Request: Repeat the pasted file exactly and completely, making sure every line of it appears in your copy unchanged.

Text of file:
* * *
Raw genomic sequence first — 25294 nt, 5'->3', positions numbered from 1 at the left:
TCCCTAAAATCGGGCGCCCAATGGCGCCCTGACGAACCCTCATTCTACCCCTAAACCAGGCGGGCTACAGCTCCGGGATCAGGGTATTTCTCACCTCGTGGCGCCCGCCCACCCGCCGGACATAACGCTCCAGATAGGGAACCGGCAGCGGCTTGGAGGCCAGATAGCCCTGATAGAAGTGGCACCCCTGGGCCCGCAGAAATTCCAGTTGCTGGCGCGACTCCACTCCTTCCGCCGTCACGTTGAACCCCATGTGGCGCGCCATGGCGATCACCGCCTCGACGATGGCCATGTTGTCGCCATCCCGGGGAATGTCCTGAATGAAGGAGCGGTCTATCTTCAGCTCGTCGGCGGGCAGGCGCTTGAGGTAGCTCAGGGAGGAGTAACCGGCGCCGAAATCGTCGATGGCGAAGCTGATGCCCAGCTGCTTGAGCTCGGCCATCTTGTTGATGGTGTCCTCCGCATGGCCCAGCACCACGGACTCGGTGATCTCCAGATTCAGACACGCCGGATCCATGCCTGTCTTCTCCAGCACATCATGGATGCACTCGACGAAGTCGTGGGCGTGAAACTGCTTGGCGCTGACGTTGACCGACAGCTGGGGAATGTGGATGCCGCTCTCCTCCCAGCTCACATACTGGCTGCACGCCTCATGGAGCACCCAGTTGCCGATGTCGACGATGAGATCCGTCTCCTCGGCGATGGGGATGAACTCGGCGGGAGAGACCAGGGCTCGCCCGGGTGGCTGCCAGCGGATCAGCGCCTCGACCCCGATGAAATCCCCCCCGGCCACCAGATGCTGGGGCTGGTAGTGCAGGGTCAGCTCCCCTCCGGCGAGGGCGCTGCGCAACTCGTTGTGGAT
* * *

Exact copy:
Raw genomic sequence first — 25294 nt, 5'->3', positions numbered from 1 at the left:
TCCCTAAAATCGGGCGCCCAATGGCGCCCTGACGAACCCTCATTCTACCCCTAAACCAGGCGGGCTACAGCTCCGGGATCAGGGTATTTCTCACCTCGTGGCGCCCGCCCACCCGCCGGACATAACGCTCCAGATAGGGAACCGGCAGCGGCTTGGAGGCCAGATAGCCCTGATAGAAGTGGCACCCCTGGGCCCGCAGAAATTCCAGTTGCTGGCGCGACTCCACTCCTTCCGCCGTCACGTTGAACCCCATGTGGCGCGCCATGGCGATCACCGCCTCGACGATGGCCATGTTGTCGCCATCCCGGGGAATGTCCTGAATGAAGGAGCGGTCTATCTTCAGCTCGTCGGCGGGCAGGCGCTTGAGGTAGCTCAGGGAGGAGTAACCGGCGCCGAAATCGTCGATGGCGAAGCTGATGCCCAGCTGCTTGAGCTCGGCCATCTTGTTGATGGTGTCCTCCGCATGGCCCAGCACCACGGACTCGGTGATCTCCAGATTCAGACACGCCGGATCCATGCCTGTCTTCTCCAGCACATCATGGATGCACTCGACGAAGTCGTGGGCGTGAAACTGCTTGGCGCTGACGTTGACCGACAGCTGGGGAATGTGGATGCCGCTCTCCTCCCAGCTCACATACTGGCTGCACGCCTCATGGAGCACCCAGTTGCCGATGTCGACGATGAGATCCGTCTCCTCGGCGATGGGGATGAACTCGGCGGGAGAGACCAGGGCTCGCCCGGGTGGCTGCCAGCGGATCAGCGCCTCGACCCCGATGAAATCCCCCCCGGCCACCAGATGCTGGGGCTGGTAGTGCAGGGTCAGCTCCCCTCCGGCGAGGGCGCTGCGCAACTCGTTGTGGAT